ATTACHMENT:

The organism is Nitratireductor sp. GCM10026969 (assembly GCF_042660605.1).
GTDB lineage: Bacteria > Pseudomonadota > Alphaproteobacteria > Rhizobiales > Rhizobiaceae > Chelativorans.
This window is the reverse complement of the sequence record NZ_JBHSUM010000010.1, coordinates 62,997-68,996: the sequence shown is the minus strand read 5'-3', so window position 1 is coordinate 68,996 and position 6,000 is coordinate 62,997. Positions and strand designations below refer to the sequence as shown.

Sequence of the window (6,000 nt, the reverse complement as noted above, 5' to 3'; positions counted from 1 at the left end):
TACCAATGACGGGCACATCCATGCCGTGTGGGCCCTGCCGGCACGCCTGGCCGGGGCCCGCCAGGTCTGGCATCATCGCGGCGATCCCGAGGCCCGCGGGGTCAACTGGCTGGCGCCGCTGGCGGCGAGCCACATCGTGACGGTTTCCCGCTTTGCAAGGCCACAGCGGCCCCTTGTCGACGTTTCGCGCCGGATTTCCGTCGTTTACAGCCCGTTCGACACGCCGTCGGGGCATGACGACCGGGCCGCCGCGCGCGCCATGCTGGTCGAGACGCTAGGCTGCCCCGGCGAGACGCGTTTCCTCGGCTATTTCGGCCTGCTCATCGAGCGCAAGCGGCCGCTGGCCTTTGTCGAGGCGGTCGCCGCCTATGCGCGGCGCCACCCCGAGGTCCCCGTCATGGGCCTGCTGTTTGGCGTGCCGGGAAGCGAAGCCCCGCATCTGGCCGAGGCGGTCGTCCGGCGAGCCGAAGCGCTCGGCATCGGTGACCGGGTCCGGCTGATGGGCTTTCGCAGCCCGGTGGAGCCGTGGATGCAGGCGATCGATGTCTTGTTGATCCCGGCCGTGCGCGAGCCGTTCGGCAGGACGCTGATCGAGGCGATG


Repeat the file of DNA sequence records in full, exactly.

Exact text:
The organism is Nitratireductor sp. GCM10026969 (assembly GCF_042660605.1).
GTDB lineage: Bacteria > Pseudomonadota > Alphaproteobacteria > Rhizobiales > Rhizobiaceae > Chelativorans.
This window is the reverse complement of the sequence record NZ_JBHSUM010000010.1, coordinates 62,997-68,996: the sequence shown is the minus strand read 5'-3', so window position 1 is coordinate 68,996 and position 6,000 is coordinate 62,997. Positions and strand designations below refer to the sequence as shown.

Sequence of the window (6,000 nt, the reverse complement as noted above, 5' to 3'; positions counted from 1 at the left end):
TACCAATGACGGGCACATCCATGCCGTGTGGGCCCTGCCGGCACGCCTGGCCGGGGCCCGCCAGGTCTGGCATCATCGCGGCGATCCCGAGGCCCGCGGGGTCAACTGGCTGGCGCCGCTGGCGGCGAGCCACATCGTGACGGTTTCCCGCTTTGCAAGGCCACAGCGGCCCCTTGTCGACGTTTCGCGCCGGATTTCCGTCGTTTACAGCCCGTTCGACACGCCGTCGGGGCATGACGACCGGGCCGCCGCGCGCGCCATGCTGGTCGAGACGCTAGGCTGCCCCGGCGAGACGCGTTTCCTCGGCTATTTCGGCCTGCTCATCGAGCGCAAGCGGCCGCTGGCCTTTGTCGAGGCGGTCGCCGCCTATGCGCGGCGCCACCCCGAGGTCCCCGTCATGGGCCTGCTGTTTGGCGTGCCGGGAAGCGAAGCCCCGCATCTGGCCGAGGCGGTCGTCCGGCGAGCCGAAGCGCTCGGCATCGGTGACCGGGTCCGGCTGATGGGCTTTCGCAGCCCGGTGGAGCCGTGGATGCAGGCGATCGATGTCTTGTTGATCCCGGCCGTGCGCGAGCCGTTCGGCAGGACGCTGATCGAGGCGATG